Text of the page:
Briefs

Poland: 15-21 August 2016

  • Share on Facebook
  • Share on Twitter
Russian media plays down the decision of the International Olympic Committee (IOC) to ban some Russian athletes from participating in the Rio 2016 Summer Games.

Event: On 21 June, Poland’s Radio Information Agency (IAR) published an article, “Russia partly satisfied with the decision of the IOC,” written by Maciej Jastrzębski and based on a story from Russian state-owned agency TASS stating that “the IOC sustains the decision of the International Association of Athletics Federations (IAAF) to deny Russian athletes participation in the 2016 Olympic Games.” 

False facts or narrative: Russia is partly satisfied with the IOC’s decision regarding allegations that the Russian government ran a doping program for Olympic athletes. The IOC sustained an earlier IAFF decision which, although unfavorable for some Russian athletes, was reassuring because some had feared the IOC would forbid the entire team from participating, said the article.

Reality on the ground: The IOC did not ban all Russian athletes and teams from participating in the Olympics. Although some officials and athletes were relieved that the penalties fell short of a complete ban, Russian President Vladimir Putin described even a limited Olympic ban as an unjust “deliberate campaign” against Russia characterized by double standards and incompatible with sports or basic legal norms.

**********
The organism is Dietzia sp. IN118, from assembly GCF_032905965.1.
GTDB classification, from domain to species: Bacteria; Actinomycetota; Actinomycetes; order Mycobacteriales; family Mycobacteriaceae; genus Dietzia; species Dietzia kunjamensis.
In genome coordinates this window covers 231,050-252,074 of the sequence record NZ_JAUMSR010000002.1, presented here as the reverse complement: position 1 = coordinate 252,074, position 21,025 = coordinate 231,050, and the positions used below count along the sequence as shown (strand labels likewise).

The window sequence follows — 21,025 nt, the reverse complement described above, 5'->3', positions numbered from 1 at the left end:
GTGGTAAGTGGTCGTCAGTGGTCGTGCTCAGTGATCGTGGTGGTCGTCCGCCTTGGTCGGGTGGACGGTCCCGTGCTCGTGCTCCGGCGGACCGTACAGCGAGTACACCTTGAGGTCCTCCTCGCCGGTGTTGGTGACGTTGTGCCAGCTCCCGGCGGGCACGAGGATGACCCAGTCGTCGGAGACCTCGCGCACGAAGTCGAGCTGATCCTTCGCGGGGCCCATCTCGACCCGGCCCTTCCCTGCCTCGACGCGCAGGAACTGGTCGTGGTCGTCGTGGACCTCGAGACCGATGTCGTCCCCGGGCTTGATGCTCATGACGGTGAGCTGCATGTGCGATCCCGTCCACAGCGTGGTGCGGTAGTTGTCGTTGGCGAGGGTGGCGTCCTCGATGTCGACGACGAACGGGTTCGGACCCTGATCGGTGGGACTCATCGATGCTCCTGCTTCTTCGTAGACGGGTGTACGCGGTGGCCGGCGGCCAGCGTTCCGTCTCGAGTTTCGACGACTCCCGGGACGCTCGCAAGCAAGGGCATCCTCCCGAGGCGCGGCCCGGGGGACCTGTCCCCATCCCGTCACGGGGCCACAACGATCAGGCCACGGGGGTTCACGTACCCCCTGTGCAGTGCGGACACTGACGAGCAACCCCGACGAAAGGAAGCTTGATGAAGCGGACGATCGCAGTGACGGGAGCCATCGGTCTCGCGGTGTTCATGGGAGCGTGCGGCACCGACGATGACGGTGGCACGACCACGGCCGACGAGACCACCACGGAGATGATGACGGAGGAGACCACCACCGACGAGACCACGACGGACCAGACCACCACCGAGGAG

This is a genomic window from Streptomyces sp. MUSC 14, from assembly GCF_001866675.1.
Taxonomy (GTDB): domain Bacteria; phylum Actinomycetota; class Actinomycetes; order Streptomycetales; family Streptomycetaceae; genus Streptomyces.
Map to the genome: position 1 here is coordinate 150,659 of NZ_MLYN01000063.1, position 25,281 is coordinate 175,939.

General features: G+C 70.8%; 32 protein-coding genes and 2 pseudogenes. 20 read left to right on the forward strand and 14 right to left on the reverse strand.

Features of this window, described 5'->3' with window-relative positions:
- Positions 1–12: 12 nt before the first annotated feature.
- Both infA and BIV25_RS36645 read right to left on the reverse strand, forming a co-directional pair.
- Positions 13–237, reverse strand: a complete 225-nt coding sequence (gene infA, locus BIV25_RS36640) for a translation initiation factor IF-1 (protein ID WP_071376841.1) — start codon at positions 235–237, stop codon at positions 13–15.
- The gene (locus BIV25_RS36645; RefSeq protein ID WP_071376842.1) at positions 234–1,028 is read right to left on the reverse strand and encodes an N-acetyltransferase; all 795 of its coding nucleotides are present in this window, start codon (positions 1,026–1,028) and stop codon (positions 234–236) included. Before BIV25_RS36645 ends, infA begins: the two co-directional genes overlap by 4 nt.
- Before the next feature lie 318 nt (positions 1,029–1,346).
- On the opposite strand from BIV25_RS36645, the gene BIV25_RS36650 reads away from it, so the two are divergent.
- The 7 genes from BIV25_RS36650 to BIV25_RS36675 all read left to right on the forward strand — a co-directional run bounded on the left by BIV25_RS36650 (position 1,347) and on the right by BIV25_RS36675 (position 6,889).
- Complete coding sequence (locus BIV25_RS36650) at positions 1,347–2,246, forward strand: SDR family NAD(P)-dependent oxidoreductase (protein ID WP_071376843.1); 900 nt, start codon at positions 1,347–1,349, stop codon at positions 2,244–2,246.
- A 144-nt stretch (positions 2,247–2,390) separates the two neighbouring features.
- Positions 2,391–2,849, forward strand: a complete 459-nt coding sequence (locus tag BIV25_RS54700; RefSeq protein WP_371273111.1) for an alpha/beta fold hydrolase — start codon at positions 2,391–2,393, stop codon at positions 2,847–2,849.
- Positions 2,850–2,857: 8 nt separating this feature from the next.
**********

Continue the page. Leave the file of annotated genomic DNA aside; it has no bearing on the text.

Techniques: 
  • Card stacking;
  • сhanging the quotation, source or context. 
This setback for Russia is presented as a lesser evil, because the IOC could have banned all Russian athletes.

Audiences: Russian and Polish public opinion.

Impact and analysis: The IOC and IAFF decisions seriously damage the image of both Russian sports and the Kremlin, yet Russian media attempted to spin the ruling by suggesting first that it affected only the athletes, not Russia itself (in fact, that is the title of the news item as it ran on the Russian web portal gazeta.ru), and second, that athletes who were banned from the Olympics could have individually applied for permission to participate in the games.